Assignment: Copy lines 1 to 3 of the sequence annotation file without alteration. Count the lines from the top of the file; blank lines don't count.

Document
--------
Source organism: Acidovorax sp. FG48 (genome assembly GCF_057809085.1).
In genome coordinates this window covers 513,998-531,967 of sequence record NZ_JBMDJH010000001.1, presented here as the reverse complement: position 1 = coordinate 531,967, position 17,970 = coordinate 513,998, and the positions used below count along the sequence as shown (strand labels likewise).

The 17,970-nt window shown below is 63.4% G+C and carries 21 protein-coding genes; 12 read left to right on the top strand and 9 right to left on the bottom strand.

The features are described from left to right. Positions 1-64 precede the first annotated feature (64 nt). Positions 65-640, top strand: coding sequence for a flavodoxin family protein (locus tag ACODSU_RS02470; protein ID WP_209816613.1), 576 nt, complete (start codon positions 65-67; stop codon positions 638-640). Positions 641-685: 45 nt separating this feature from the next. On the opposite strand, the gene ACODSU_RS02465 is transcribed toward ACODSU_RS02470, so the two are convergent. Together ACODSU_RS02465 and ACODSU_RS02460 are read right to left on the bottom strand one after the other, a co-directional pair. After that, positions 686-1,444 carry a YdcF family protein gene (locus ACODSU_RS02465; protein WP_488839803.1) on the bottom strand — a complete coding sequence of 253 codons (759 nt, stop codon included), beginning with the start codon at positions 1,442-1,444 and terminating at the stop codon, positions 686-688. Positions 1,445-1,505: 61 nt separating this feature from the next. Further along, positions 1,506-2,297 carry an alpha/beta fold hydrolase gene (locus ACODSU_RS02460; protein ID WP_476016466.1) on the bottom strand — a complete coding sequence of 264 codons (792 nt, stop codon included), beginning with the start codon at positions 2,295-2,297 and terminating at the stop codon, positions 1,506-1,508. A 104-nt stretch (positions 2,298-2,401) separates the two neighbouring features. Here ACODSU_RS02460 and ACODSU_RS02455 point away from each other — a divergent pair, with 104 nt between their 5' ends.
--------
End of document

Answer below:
Source organism: Acidovorax sp. FG48 (genome assembly GCF_057809085.1).
In genome coordinates this window covers 513,998-531,967 of sequence record NZ_JBMDJH010000001.1, presented here as the reverse complement: position 1 = coordinate 531,967, position 17,970 = coordinate 513,998, and the positions used below count along the sequence as shown (strand labels likewise).

The 17,970-nt window shown below is 63.4% G+C and carries 21 protein-coding genes; 12 read left to right on the top strand and 9 right to left on the bottom strand.